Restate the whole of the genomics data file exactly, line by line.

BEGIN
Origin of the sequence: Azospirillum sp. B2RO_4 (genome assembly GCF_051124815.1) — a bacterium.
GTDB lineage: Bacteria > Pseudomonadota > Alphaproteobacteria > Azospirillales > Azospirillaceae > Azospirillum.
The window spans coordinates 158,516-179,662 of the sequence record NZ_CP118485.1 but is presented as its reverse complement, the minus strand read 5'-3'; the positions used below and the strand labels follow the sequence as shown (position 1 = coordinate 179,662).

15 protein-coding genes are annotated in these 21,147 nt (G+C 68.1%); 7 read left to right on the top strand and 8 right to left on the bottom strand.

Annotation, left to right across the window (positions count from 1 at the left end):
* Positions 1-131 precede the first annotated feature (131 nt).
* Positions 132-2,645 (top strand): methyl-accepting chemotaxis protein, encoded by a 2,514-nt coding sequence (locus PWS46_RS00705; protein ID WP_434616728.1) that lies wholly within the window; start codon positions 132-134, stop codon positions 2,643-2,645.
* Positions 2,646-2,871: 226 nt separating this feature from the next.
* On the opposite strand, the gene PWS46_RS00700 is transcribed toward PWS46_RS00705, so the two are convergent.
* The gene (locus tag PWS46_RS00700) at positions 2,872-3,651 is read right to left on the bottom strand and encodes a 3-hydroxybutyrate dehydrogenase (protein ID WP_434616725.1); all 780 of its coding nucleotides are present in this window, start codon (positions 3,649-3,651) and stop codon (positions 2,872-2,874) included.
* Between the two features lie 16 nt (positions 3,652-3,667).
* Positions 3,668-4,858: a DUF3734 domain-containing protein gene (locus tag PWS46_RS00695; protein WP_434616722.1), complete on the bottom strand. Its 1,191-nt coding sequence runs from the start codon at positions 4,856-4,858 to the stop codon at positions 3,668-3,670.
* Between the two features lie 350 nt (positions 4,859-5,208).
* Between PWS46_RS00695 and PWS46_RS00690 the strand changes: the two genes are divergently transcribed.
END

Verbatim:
Origin of the sequence: Azospirillum sp. B2RO_4 (genome assembly GCF_051124815.1) — a bacterium.
GTDB lineage: Bacteria > Pseudomonadota > Alphaproteobacteria > Azospirillales > Azospirillaceae > Azospirillum.
The window spans coordinates 158,516-179,662 of the sequence record NZ_CP118485.1 but is presented as its reverse complement, the minus strand read 5'-3'; the positions used below and the strand labels follow the sequence as shown (position 1 = coordinate 179,662).

15 protein-coding genes are annotated in these 21,147 nt (G+C 68.1%); 7 read left to right on the top strand and 8 right to left on the bottom strand.

Annotation, left to right across the window (positions count from 1 at the left end):
* Positions 1-131 precede the first annotated feature (131 nt).
* Positions 132-2,645 (top strand): methyl-accepting chemotaxis protein, encoded by a 2,514-nt coding sequence (locus PWS46_RS00705; protein ID WP_434616728.1) that lies wholly within the window; start codon positions 132-134, stop codon positions 2,643-2,645.
* Positions 2,646-2,871: 226 nt separating this feature from the next.
* On the opposite strand, the gene PWS46_RS00700 is transcribed toward PWS46_RS00705, so the two are convergent.
* The gene (locus tag PWS46_RS00700) at positions 2,872-3,651 is read right to left on the bottom strand and encodes a 3-hydroxybutyrate dehydrogenase (protein ID WP_434616725.1); all 780 of its coding nucleotides are present in this window, start codon (positions 3,649-3,651) and stop codon (positions 2,872-2,874) included.
* Between the two features lie 16 nt (positions 3,652-3,667).
* Positions 3,668-4,858: a DUF3734 domain-containing protein gene (locus tag PWS46_RS00695; protein WP_434616722.1), complete on the bottom strand. Its 1,191-nt coding sequence runs from the start codon at positions 4,856-4,858 to the stop codon at positions 3,668-3,670.
* Between the two features lie 350 nt (positions 4,859-5,208).
* Between PWS46_RS00695 and PWS46_RS00690 the strand changes: the two genes are divergently transcribed.